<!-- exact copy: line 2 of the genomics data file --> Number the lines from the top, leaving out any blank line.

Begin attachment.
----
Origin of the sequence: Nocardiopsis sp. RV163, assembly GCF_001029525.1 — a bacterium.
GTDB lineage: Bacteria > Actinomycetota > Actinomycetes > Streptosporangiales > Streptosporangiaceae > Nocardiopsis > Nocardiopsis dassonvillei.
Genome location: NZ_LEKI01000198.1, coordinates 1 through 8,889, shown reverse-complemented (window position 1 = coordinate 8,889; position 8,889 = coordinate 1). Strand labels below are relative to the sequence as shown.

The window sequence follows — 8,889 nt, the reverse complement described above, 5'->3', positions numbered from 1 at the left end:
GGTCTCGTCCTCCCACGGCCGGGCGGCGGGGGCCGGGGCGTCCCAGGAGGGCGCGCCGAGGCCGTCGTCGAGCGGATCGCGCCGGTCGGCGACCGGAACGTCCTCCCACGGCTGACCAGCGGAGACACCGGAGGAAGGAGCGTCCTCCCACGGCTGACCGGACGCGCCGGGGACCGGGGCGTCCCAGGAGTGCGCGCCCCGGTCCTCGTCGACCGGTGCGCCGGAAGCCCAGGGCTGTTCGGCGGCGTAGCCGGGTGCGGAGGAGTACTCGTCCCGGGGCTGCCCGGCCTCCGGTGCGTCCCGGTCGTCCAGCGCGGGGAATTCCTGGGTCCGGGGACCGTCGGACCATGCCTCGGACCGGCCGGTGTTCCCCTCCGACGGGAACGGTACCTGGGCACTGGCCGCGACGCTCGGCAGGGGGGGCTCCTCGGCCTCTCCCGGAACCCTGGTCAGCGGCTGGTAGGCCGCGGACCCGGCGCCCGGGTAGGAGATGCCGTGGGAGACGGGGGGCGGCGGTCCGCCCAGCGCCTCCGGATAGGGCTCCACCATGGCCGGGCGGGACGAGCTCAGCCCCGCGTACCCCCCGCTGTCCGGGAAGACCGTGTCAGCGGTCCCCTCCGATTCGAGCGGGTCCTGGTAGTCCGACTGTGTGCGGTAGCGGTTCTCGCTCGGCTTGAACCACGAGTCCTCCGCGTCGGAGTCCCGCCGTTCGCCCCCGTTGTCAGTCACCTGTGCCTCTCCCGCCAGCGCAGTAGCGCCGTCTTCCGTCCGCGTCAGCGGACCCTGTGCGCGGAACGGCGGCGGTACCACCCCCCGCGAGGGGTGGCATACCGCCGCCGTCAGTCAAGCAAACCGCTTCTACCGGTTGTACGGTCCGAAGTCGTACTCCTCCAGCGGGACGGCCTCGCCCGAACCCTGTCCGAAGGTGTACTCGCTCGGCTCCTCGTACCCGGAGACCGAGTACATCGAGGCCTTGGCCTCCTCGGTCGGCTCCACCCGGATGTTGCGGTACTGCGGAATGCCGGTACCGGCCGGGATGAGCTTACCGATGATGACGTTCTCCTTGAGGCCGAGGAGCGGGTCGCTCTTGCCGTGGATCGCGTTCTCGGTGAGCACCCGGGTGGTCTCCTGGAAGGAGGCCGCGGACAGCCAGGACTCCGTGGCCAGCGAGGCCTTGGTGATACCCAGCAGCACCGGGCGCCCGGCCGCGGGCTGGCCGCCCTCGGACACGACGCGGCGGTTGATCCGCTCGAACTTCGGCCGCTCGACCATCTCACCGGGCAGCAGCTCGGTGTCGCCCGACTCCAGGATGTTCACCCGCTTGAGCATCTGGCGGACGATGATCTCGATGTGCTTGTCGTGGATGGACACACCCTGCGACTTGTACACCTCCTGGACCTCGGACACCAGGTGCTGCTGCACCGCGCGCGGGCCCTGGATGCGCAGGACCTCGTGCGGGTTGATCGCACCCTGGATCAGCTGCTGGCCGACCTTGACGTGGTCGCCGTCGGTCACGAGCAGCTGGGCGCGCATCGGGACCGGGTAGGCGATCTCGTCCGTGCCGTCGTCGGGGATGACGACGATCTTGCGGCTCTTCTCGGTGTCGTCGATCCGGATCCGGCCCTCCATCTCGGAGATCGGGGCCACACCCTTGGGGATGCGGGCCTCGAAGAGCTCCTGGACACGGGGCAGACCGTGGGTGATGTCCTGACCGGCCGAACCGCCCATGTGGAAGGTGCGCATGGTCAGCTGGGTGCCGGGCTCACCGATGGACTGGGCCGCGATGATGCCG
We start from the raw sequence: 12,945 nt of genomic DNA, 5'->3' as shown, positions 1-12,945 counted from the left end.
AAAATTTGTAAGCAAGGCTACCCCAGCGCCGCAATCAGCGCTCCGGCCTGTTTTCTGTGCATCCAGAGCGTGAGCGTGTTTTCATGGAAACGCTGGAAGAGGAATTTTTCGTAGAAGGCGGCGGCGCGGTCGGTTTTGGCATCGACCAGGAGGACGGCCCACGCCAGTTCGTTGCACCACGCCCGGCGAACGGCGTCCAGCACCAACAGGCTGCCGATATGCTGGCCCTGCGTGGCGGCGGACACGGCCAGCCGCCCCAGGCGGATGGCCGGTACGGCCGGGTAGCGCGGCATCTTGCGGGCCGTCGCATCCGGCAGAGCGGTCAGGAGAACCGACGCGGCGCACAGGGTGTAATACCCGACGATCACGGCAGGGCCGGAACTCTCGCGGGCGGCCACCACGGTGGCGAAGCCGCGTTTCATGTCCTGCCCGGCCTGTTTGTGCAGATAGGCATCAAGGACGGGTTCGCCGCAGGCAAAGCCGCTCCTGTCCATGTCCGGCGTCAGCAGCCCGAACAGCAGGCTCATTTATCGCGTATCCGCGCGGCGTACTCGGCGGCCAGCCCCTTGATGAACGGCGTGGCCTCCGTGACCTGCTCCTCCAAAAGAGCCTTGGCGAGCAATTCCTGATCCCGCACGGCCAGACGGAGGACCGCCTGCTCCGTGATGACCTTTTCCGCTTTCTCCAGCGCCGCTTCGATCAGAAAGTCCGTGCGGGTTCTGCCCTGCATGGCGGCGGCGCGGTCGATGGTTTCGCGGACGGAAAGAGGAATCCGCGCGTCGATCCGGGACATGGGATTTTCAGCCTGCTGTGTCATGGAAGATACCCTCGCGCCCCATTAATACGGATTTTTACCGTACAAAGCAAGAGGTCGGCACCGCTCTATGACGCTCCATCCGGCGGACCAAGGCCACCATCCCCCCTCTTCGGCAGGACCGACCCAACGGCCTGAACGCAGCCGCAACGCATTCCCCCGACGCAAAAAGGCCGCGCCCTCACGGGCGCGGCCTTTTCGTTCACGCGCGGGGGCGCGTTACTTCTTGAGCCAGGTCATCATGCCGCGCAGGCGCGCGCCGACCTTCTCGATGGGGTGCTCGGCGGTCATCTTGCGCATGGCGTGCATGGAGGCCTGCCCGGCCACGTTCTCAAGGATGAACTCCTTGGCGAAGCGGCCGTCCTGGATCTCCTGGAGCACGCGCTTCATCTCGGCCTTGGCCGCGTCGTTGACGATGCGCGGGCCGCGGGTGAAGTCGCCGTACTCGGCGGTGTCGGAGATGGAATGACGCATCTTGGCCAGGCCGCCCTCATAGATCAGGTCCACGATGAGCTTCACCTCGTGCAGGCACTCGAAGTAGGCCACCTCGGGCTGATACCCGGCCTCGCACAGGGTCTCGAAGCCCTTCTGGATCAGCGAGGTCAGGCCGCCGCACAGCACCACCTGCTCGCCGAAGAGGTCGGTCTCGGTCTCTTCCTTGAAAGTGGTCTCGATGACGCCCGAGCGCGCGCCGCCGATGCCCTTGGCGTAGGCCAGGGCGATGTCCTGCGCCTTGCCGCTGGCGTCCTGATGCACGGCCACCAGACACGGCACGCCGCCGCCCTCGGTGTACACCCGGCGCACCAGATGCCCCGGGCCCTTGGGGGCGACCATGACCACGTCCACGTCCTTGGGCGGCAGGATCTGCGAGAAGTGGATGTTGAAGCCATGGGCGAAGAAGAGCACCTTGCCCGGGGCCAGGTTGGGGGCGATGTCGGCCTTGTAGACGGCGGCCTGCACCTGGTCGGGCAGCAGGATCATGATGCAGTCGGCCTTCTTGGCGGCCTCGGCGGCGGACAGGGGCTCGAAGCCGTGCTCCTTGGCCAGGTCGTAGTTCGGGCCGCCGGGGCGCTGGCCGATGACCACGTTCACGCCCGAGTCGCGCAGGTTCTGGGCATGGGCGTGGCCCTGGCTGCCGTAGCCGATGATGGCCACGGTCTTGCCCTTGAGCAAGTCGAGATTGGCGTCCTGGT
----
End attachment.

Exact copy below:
GTDB lineage: Bacteria > Actinomycetota > Actinomycetes > Streptosporangiales > Streptosporangiaceae > Nocardiopsis > Nocardiopsis dassonvillei.